tempcolon Comparing Language in Shakespeare's Tempest and Aime Cesaire's A Tempest

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Colonial Language in Shakespeare's The Tempest and Aime Cesaire's A Tempest

Language and literature are the most subtle and seductive tools of domination. They gradually shape thoughts and attitudes on an almost subconscious level. Perhaps Gayatri Chakravorty Spivak states this condition most succinctly in her essay "The Burden of English" when she writes, "Literature buys your assent in an almost clandestine way...for good or ill, as medicine or poison, perhaps always a bit of both"(137). By examining Shakespeare's "The Tempest" and Cesaire's "A Tempest", the diabolic and diagnostic functions of language and literature can be explored. Both plays place characters who are foreign to each other in equally unknown and foreign
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"You taught me language and my profit on't/ Is, I know how to curse" (363-4). Shakespeare's Caliban, though, is concerned as much with revenge as he is his own freedom. Through his ability to speak a European tongue, Caliban is able to persuade Stephano and Trinculo to attempt to overthrow Prospero. In the end, the attempt fails miserably. Caliban begs for forgiveness and Prospero's power is essentially unchallenged. Prospero as teacher, slave owner, father, and Duke dictates the outcome of the play.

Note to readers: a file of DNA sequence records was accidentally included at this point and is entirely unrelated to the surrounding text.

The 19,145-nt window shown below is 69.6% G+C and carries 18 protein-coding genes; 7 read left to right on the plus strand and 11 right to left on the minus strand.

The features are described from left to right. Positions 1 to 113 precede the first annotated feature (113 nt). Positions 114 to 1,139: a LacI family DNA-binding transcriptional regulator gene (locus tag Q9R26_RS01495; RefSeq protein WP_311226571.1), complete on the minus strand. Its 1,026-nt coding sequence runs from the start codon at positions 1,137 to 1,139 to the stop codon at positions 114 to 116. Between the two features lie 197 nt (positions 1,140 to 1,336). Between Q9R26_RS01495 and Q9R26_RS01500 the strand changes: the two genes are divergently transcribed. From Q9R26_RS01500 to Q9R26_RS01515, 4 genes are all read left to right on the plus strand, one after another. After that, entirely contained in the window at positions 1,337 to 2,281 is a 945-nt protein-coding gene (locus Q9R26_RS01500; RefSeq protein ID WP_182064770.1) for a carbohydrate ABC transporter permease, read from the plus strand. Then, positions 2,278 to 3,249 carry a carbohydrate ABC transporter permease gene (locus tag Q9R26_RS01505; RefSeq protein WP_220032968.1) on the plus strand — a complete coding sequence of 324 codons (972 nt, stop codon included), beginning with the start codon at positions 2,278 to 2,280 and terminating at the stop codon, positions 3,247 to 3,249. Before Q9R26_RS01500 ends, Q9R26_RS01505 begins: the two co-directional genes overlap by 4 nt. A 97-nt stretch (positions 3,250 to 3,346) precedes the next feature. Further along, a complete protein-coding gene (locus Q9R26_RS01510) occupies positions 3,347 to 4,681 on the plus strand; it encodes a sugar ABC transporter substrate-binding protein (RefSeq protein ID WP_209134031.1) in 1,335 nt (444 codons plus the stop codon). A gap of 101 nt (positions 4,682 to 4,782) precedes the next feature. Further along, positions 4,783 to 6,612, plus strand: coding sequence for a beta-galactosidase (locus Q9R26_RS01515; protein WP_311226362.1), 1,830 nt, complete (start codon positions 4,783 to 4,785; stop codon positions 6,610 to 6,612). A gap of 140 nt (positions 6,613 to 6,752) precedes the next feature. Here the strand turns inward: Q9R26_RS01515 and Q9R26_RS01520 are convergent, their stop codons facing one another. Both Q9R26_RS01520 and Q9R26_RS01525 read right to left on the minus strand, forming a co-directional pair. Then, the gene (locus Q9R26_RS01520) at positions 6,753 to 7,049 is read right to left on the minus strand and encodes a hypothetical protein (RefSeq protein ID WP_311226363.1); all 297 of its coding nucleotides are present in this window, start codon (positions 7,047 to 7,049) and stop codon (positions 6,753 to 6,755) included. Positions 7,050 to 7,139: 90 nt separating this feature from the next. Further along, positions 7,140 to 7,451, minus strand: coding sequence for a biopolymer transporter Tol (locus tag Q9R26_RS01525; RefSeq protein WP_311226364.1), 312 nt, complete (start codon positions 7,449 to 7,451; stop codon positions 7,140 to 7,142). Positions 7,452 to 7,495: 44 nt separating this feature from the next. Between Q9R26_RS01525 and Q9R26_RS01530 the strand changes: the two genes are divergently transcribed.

Cesaire's Caliban uses the same tool, language given to him by Prospero, to subvert Prospero's power and to win his freedom. Like the original, the contemporary Caliban realizes that his education is a sinister form of slavery. Learning Prospero's language means learning to understand and obey orders. He even attributes his alleged attempted rape of Miranda to his education, claiming, "you're the one [Prospero] who put those dirty thoughts in my head" (13). The efforts of Cesaire's Caliban, while full of resentment, are focused primarily on freedom. He wants to rid himself to be free of his name and become X for this very reason. The images of the native as dark, mysterious, primitive, wild, and primally sensual are bound to his given name. These images help to define Prospero and his European mindset, rather than articulating anything authentic

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